“My view is that it's perfectly okay to tell people to make money. If you tell people you have to sacrifice profit to be sustainable, people won't buy the idea. But if you tell people, there is a good opportunity for you to make money by being green, by being sustainable, their capital can be more effectively mobilized.”

Liang added that green finance was about designing the funding structure, market mechanism, tools, the instruments to help firms make money along the way in achieving a green economy. 

Forming the trust needed to drive sustainability: SMU experts

Including nature and biodiversity

Participating in the "Climate Risk: Protecting Ecosystems and Biodiversity" panel on the second day of the event, Winston Chow, Professor of Urban Climate and Pillar Lead (Urban Infrastructure), emphasised the importance of protecting ecosystems and biodiversity in mitigating the effects of climate change.

The move, he explained, will help reduce the environmental costs of dealing with climate risks in the midst of rapidly expanding urban areas. 

"If you want to be resilient in a very risky world, you need to include nature and include ecosystems, as the important services they provide help in reducing those risks," he pointed out. 

He emphasised the importance of having these green spaces as a tool or strategy for addressing the issues caused by climate and environmental change.

Citing access to financial capital as one of the most difficult challenges for countries to achieve sustainability, he stated that natural capital should be counted, and scientists worldwide, including those at SMU, have devised methods of accounting for natural capital.

Since not all countries have the required conditions for the carbon credit market, biodiversity credit could be another option for reducing business operational costs as well as a country's sustainability journey and initiatives if established.

"The idea is that if other countries can have spaces for reforestation, soil management, marine forests and other ecosystem restoration projects, they can trade these conserved ecosystems as biodiversity credits from one country to another,” Chow said. “So, for example, if one country lacks the capacity for reforestation, they look to another country that does. They can then repay the other country and claim that this is sufficient to cover the credit.” 

He noted that all discussions for both carbon and biodiversity credits have been ongoing at multilateral United Nations Conference of Parties, and hopes for substantial progress for these frameworks over the next two years.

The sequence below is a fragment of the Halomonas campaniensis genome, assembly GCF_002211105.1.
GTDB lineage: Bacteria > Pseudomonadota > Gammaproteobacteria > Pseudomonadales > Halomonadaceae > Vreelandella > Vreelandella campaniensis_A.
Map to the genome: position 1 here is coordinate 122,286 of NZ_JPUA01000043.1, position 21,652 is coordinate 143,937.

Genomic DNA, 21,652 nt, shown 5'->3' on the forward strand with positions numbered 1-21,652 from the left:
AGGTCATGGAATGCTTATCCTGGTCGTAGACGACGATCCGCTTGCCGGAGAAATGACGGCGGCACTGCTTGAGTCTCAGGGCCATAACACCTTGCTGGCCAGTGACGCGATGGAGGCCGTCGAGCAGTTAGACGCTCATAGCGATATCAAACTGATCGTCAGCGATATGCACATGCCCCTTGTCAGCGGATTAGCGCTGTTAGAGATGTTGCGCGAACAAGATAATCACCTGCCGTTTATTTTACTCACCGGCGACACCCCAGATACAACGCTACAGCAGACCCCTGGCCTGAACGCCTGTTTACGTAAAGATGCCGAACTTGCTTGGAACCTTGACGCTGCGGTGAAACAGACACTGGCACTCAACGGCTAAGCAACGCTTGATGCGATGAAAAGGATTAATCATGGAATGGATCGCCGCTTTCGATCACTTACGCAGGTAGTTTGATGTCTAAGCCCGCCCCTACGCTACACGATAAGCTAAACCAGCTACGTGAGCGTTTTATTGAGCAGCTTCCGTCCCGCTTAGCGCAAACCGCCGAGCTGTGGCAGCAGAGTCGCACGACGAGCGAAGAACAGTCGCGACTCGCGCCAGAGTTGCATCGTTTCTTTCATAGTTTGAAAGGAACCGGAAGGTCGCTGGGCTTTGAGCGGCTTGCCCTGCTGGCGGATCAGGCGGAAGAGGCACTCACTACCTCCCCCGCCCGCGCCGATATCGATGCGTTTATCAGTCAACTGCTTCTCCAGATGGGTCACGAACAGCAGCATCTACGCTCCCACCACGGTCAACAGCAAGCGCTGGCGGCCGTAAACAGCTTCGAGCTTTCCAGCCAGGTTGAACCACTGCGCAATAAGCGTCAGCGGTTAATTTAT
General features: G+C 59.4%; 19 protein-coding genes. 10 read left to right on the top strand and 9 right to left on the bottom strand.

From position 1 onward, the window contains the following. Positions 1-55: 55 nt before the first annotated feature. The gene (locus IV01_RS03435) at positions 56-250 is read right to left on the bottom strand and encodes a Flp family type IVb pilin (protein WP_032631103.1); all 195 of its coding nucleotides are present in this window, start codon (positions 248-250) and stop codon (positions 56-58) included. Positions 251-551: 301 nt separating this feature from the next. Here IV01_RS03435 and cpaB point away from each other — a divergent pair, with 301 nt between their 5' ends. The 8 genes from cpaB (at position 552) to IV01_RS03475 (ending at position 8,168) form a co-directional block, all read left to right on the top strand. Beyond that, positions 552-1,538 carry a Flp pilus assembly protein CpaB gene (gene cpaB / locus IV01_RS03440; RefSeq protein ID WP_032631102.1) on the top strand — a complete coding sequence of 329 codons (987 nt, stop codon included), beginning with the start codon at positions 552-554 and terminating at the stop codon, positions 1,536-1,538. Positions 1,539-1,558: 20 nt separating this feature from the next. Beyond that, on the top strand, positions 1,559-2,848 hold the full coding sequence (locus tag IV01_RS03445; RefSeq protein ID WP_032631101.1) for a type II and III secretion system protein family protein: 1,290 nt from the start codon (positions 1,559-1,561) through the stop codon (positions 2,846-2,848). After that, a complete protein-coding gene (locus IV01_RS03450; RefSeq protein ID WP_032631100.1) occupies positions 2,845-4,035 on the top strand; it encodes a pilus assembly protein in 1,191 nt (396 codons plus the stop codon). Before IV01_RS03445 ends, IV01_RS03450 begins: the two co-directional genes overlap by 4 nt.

"We hope that the frameworks can be put into place so that countries and businesses can therefore have the trust allowing for a fair trading of carbon and biodiversity credits," Chow said.

He then encouraged the inclusion of more green spaces in the cities. 

Green spaces are well known to lower temperatures, improve air quality and make people feel safer in parks or around their neighborhoods. Having more green spaces in the city will aid in carbon sequestration and, as a result, reduce urban carbon dioxide emissions to some extent, he explained. 

"If you have green spaces in the city’s natural capital, you also provide a habitat space for biodiversity such as birds that migrate from China to Thailand down to Singapore to Australia over the year. It's a great space for nature to thrive. And lastly, these green spaces, especially in cities like Bangkok, are a space for recreation and for people to play. It's a space for people to build community, bonds for families to go and visit," he added. 


Resilient Green Mindset

As an educational institution, Chow stated that Singapore Management University not only provides courses for students to understand the concept and its path to sustainability but also cultivates a sustainable mindset so that they can become future citizens who are resilient enough to live in an uncertain world. 

"We want to make sure that whoever graduates from SMU, they are prepared for this new vulnerable, uncertain, complex and ambiguous world," he said.

Meanwhile, he pointed out that he and his peers also conduct climate adaptation research and gather the necessary information to form a database that can support sustainable development efforts. 

Established in 2000, Singapore Management University (SMU) is recognised for its disciplinary and multi-disciplinary research that address issues of global relevance, particularly on sustainability, impacting business and society. SMU offers a wide range of bachelors, masters, PhD degree and professional continuing education programmes, many of which are to develop sustainability talent. Engaging with the region, SMU focuses on making meaningful impact through its partnerships with industry, government and academic institutions.